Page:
The Wedding Ceremony During the ceremony, a time that should have reverence, a time that should belong to you and your groom, I see these wedding Videographers continually turning their video lights on and off and walking back and forth in front of guests. They seem to be doing a much better job of distracting your guests than of getting good shots. A professional wedding / event Videographer should be able to cover this from a tripod further back in the room, using a telephoto lens and without lights. He should not be moving about and distracting people. The purpose and focus of a wedding ceremony should be you, your groom and your guests – not a wedding Videographer (and not a wedding photographer either).

Photo Session I’ve seen after-ceremony photo sessions run two hours and longer. By that time, guests at the reception had grown tired of waiting and had begun leaving. This is not the way you want your wedding remembered! A real “pro” Videographer will extend the photo session less than 10 minutes to get some special video footage.

Reception This is where it really gets bad! Wedding Videographers know they need good shots of the main events – grand entrance; first dances; cake-cutting; toasts; bouquet toss; garter toss; etc. A true professional wedding Videographer will get these shots “casual style” by staying out of the way, yet close enough to get the shots. You, your groom and guests will see he is there and there will be camera lights, but he won’t be really distracting or obtrusive.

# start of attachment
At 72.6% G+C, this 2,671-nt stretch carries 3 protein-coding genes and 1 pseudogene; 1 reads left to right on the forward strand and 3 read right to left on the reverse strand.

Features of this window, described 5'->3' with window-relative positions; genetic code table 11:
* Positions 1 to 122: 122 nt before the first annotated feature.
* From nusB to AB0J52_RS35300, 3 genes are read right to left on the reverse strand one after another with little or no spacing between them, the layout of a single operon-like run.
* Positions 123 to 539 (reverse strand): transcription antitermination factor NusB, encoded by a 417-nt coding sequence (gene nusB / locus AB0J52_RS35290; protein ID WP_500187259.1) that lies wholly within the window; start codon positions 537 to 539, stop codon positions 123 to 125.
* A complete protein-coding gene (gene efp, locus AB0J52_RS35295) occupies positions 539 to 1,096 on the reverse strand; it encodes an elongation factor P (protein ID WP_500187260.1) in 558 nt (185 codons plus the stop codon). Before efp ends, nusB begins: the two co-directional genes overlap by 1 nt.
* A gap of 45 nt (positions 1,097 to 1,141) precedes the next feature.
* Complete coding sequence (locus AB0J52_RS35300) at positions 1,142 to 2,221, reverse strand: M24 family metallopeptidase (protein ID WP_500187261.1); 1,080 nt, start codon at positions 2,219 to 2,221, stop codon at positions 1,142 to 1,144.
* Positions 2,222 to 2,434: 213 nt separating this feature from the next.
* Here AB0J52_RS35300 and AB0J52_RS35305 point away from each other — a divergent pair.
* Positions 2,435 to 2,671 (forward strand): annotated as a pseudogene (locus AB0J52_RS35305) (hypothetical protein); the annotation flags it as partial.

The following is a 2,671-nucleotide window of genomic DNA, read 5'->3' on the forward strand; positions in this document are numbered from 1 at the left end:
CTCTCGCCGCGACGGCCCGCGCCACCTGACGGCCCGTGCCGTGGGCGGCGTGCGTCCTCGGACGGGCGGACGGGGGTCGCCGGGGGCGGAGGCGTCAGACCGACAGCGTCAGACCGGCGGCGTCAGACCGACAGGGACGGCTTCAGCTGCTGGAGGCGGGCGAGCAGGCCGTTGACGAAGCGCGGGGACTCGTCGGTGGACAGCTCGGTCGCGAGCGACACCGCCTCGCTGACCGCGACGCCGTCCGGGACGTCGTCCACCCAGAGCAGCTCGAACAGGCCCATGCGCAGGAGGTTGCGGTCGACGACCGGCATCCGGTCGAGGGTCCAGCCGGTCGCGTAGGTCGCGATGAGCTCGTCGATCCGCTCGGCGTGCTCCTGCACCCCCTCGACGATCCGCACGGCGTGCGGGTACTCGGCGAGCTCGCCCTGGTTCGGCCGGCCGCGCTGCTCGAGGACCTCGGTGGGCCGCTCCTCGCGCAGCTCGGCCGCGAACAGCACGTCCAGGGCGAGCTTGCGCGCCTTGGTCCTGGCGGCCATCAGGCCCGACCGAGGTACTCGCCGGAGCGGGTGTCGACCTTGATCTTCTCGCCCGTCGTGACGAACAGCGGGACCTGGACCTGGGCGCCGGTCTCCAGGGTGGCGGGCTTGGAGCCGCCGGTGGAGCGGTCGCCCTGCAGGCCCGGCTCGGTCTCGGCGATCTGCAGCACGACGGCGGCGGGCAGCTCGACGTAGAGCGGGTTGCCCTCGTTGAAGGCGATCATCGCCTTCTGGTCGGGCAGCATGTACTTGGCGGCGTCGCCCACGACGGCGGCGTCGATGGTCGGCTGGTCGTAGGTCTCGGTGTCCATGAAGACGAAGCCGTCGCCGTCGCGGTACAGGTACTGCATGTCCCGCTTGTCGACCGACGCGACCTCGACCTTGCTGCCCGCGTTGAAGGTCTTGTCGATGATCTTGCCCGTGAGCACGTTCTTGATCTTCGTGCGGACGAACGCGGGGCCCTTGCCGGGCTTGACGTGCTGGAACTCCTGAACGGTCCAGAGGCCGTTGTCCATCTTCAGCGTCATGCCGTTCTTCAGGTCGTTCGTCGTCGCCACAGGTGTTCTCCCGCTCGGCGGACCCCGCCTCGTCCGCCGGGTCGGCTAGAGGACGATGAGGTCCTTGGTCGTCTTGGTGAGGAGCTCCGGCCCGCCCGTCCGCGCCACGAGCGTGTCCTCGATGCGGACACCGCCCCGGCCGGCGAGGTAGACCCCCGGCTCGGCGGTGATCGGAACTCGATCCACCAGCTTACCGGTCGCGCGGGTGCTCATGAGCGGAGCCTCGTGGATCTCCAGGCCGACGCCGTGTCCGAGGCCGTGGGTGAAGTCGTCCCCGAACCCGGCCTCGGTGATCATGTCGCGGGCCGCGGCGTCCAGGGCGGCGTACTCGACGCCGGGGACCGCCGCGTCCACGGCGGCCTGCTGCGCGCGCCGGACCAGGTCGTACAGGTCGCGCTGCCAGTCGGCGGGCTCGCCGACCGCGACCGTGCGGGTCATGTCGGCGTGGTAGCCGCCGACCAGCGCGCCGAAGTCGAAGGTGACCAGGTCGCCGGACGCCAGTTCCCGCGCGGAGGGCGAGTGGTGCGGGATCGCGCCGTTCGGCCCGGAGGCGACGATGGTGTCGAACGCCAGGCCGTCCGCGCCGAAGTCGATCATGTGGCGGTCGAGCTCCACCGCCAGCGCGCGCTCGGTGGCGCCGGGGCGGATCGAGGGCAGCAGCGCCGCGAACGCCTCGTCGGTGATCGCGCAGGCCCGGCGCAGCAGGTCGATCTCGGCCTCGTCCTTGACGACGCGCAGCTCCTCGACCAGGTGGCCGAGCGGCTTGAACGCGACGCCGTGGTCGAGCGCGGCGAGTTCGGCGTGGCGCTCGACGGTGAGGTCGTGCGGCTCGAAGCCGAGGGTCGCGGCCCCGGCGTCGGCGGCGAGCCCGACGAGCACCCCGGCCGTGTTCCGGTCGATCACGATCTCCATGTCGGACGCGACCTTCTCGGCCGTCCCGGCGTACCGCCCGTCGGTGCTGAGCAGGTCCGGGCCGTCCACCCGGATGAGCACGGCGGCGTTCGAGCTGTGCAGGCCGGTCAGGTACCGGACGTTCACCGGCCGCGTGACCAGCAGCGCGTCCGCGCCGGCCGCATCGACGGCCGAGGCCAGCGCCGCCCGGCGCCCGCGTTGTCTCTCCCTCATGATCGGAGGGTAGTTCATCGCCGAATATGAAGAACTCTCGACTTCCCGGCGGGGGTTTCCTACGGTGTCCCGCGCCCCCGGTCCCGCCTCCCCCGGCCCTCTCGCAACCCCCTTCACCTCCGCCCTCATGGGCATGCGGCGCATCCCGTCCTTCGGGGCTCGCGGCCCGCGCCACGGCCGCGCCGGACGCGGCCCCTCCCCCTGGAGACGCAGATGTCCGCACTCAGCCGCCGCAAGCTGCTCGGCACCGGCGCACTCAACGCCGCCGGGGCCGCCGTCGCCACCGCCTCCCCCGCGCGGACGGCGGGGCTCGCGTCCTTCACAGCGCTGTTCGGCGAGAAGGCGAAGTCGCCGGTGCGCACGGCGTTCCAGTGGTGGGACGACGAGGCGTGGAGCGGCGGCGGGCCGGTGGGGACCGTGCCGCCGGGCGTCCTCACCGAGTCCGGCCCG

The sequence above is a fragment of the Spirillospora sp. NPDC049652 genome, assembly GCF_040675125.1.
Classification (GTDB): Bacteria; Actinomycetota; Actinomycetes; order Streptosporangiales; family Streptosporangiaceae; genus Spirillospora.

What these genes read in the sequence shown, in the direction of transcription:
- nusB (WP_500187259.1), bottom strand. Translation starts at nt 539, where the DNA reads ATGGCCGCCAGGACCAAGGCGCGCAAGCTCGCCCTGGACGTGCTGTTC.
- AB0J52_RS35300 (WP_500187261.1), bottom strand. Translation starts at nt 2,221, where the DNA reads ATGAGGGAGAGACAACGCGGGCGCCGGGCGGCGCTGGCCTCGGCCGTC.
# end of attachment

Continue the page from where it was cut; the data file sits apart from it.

However, the majority I’ve seen are not pros and they have no confidence in their ability to get these shots without staging them. They will not let you and your groom enjoy things like cake-cutting and toasts without trying to manipulate you both as though you were puppets. Imagine going through your reception while constantly being told what to do by the wedding Videographer! This isn’t a “wedding reception”, this is a “modeling session”!

I am constantly amazed at the way brides and grooms meekly allow this to happen, then rail angrily about it afterward. Sure, you’ll get your video – but will you and your groom really look happy?

These wedding Videographers will hover over you so closely that your guests probably won’t get a very good view of the major reception events. Your wedding photographers will have to be magicians or use three or four cameras throughout your reception in order to have any chance of getting some shots that don’t include your wedding Videographer.